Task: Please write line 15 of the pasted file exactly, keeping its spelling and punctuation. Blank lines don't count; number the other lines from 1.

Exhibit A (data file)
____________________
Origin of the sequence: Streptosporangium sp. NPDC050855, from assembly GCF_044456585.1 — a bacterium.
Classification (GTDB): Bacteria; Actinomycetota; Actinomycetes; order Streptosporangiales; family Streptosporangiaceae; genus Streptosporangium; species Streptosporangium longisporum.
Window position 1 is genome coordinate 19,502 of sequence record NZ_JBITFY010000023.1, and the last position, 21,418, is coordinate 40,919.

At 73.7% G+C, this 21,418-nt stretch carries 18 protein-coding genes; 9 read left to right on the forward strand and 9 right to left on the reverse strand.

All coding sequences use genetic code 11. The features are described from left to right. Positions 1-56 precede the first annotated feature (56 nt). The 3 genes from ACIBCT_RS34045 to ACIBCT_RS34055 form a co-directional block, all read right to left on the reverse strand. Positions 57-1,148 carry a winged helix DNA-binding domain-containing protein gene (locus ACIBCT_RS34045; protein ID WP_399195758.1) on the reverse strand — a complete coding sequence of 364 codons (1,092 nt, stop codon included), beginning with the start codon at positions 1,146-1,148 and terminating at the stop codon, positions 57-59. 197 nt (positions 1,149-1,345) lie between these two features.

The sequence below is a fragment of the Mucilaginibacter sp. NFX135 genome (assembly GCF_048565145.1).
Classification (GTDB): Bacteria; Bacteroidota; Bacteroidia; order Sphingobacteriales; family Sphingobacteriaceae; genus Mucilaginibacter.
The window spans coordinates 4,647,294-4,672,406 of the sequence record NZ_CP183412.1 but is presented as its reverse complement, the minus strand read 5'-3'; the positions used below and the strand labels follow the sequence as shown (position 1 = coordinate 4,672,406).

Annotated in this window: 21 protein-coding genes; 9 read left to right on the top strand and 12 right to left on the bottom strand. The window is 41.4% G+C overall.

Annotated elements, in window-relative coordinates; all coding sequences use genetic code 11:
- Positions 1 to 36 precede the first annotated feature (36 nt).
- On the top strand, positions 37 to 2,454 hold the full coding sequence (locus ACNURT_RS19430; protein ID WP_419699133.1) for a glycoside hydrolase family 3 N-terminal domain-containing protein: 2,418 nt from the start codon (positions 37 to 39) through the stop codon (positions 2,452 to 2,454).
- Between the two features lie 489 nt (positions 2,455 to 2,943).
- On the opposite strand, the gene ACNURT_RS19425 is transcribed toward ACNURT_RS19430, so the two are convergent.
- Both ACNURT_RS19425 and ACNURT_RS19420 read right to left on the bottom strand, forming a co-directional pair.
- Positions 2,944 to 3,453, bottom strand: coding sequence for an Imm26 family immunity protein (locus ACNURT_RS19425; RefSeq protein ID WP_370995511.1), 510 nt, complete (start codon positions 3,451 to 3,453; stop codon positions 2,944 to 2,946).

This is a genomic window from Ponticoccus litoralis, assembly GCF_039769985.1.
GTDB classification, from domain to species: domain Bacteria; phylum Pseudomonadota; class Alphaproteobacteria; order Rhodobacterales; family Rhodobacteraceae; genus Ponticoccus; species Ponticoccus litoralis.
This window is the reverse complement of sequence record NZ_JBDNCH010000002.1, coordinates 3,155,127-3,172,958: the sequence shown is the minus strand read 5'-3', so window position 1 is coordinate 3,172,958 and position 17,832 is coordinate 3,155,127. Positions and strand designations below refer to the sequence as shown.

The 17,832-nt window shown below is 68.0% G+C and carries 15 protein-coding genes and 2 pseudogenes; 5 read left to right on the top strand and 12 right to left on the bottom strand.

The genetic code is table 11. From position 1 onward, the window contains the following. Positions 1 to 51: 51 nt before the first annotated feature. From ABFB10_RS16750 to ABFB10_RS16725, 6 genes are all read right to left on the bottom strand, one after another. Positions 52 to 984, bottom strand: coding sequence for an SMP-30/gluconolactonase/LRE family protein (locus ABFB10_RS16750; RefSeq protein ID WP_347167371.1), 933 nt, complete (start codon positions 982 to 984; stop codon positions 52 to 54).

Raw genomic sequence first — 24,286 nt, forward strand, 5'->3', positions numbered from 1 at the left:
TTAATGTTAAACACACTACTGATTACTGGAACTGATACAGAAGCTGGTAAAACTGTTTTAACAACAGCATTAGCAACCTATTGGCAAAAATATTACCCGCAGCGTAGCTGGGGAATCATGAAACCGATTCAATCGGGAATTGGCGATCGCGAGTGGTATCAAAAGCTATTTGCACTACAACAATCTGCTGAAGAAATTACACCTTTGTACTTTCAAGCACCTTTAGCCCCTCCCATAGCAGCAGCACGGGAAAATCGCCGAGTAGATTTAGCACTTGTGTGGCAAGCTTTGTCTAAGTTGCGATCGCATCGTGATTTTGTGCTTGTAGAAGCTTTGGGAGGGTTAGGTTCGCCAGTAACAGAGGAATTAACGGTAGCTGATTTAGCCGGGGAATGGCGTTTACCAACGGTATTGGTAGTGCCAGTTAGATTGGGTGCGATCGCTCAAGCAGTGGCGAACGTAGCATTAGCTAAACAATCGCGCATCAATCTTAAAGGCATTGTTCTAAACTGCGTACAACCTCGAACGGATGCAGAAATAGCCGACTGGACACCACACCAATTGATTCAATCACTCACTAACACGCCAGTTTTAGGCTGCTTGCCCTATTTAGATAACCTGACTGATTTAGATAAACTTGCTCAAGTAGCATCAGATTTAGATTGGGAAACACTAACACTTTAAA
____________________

- Both ACNURT_RS19425 and ACNURT_RS19420 read right to left on the bottom strand, forming a co-directional pair.